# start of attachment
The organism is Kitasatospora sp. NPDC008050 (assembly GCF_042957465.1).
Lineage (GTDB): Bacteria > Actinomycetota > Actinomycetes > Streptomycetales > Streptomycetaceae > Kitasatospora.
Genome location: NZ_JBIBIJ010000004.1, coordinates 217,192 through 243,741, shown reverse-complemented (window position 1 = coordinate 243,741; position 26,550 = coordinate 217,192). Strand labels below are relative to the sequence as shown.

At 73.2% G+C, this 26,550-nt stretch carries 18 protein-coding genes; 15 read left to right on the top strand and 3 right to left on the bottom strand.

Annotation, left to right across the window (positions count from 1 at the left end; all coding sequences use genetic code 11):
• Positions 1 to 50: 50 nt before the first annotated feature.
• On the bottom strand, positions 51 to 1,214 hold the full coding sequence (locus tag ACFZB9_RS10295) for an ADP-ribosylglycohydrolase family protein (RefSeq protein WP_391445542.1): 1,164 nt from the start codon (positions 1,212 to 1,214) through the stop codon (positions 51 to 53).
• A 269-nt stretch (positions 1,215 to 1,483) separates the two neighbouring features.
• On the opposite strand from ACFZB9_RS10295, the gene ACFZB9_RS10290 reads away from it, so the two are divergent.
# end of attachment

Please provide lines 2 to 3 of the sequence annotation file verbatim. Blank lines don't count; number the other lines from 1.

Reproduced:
Lineage (GTDB): Bacteria > Actinomycetota > Actinomycetes > Streptomycetales > Streptomycetaceae > Kitasatospora.
Genome location: NZ_JBIBIJ010000004.1, coordinates 217,192 through 243,741, shown reverse-complemented (window position 1 = coordinate 243,741; position 26,550 = coordinate 217,192). Strand labels below are relative to the sequence as shown.